Letters: Column spouts hyperbole
January 7, 2013 7:08PM
Updated: February 9, 2013 6:06AM
I feel compelled to respond to Art HenShen’s disjointed diatribe in Wednesday’s Viewpoint column (Dec. 19).
Dr. HenShen states the election of Obama is “the greatest tragedy” of his lifetime. I am happy Obama was reelected, but I cannot believe that he, or any other president is likely to “herald the end of life, liberty, and the pursuit of happiness.” I suspect that people said the same of both Lincoln and Roosevelt.
He seems to imply that Obama is somehow responsible for the looting following Hurricane Sandy. If Dr. HenShen intends to lay the looting at Obama’s doorstep, then I wonder how he feels about Bush’s handling of the aftermath of Hurricane Katrina.
He cites the ads of the “Keep America Beautiful” campaign, that featured actor, Iron Eyes Cody (who was actually Italian), crying over litter strewn along America’s highways. He may still be crying over pollution — more of it caused by businesses than individuals —but the world’s largest economy is hardly barren and unable to yield anything of value.
Dr. HenShen rants about “takers” then talks about how Romney would have stood by Netanyahu and Israel. Speaking of takers, Israel has received more U.S. foreign aid since World War II than any other nation ($105 billion). If peace will ever occur between Israel and Palestine, it is unlikely to happen while Netanyahu continues to support Israeli settlements in Palestine territory.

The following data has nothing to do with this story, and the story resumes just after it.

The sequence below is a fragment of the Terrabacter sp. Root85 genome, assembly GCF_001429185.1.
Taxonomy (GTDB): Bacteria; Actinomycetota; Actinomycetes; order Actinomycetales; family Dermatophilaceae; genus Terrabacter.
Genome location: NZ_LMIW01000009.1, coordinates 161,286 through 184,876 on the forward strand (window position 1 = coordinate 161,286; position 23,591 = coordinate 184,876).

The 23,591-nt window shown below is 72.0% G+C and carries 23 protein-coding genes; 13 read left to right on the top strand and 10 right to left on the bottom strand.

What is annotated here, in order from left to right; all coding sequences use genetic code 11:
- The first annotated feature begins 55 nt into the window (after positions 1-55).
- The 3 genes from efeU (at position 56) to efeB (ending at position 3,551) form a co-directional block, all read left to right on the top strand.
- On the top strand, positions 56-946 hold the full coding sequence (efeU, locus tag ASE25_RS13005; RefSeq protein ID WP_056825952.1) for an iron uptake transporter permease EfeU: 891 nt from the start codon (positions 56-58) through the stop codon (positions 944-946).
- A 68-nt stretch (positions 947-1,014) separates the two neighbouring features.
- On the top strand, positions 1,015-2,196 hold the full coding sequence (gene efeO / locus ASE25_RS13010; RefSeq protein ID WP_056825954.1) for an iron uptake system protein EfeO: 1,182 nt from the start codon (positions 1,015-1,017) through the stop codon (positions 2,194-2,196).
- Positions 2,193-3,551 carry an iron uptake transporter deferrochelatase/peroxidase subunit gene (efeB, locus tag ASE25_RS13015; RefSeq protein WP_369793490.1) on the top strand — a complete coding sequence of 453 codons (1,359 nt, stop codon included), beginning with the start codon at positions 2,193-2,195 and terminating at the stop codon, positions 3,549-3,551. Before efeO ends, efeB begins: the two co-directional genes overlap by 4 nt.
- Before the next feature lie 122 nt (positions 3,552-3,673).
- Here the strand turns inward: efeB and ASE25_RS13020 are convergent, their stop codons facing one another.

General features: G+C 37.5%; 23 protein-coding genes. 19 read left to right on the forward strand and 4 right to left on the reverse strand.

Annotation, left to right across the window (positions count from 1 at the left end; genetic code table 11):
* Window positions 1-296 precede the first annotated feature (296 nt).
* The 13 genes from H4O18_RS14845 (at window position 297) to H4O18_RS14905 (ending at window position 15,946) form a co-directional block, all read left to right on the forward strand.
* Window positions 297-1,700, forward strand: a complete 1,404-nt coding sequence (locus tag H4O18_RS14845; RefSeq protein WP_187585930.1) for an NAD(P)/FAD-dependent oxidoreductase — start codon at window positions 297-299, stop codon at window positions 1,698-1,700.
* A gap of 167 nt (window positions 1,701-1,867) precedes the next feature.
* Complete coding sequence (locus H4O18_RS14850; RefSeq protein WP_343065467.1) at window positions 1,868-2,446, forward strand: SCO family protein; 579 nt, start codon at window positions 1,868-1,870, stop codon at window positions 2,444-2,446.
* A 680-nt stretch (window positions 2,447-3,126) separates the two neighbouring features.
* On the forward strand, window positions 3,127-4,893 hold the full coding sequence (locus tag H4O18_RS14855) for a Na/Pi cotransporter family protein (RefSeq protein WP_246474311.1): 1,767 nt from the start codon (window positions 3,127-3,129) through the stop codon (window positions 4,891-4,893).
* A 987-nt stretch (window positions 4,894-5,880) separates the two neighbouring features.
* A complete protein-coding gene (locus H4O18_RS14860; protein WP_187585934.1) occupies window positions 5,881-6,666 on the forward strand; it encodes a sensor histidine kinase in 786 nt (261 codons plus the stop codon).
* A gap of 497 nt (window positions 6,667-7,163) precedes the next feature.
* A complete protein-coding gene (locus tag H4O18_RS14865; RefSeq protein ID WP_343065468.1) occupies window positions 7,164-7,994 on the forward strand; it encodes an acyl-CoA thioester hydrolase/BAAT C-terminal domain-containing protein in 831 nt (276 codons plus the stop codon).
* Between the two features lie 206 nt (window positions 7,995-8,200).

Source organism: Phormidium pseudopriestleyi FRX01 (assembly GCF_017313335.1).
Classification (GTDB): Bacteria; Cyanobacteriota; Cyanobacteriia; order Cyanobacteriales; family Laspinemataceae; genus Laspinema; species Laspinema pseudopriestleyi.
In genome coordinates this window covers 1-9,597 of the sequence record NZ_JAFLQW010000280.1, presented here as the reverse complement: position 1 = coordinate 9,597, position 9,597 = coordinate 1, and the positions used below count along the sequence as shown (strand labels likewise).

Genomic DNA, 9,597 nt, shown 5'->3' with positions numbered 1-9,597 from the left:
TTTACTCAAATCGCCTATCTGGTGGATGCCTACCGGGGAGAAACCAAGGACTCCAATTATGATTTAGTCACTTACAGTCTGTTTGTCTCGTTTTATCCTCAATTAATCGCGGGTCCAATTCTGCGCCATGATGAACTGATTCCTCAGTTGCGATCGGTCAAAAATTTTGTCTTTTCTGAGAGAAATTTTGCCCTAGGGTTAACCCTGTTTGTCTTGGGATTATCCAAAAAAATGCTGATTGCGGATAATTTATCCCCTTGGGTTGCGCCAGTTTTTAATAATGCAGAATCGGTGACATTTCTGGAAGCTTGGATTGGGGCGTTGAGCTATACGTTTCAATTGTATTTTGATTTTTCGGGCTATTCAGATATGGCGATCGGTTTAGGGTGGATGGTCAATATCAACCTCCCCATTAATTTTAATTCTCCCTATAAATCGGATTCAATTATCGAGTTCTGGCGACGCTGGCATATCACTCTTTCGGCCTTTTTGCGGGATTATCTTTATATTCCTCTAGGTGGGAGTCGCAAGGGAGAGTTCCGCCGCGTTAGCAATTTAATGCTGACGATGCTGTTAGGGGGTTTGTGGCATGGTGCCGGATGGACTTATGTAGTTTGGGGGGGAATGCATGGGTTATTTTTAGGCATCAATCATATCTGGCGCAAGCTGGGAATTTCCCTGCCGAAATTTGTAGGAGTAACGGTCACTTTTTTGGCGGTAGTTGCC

Finally, Dr. HenShen names himself a “senior citizen”, so I have to ask which side of the 47 percent he will be on. Does he plan to take Social Security and Medicare, or is he so wealthy that he will forgo them?
The people most likely to be offended by his column are those who prefer facts over hyperbole.
Fix Social Security
The Congress and the president do not want to fix Social Security. If they really wanted it fixed they would take the tax cap off Social Security, known as OASDI, (Old-Age, Survivors, and Disability Insurance) program. Doing this would put money into the fund and would only affect people making over the cap right now.
Middle- and lower-income people should not be affected. The only scenario would be when they get a raise and it would put their income over the Social Security tax cap. I know doing this would cause some self-employed people problems; maybe a cap would be put on their income.
This limit changes each year with changes in the National Average Wage Index. The government calls this annual limit the contribution and benefit base. For earnings in 2013, this base is going to be $113,700 (per ss.gov). A statute of 6.2 percent sets the OASDI tax rate for employees and employers, but this rate was lowered to 4.2 percent when the tax rates were lowered. Is it any wonder why Social Security is going broke?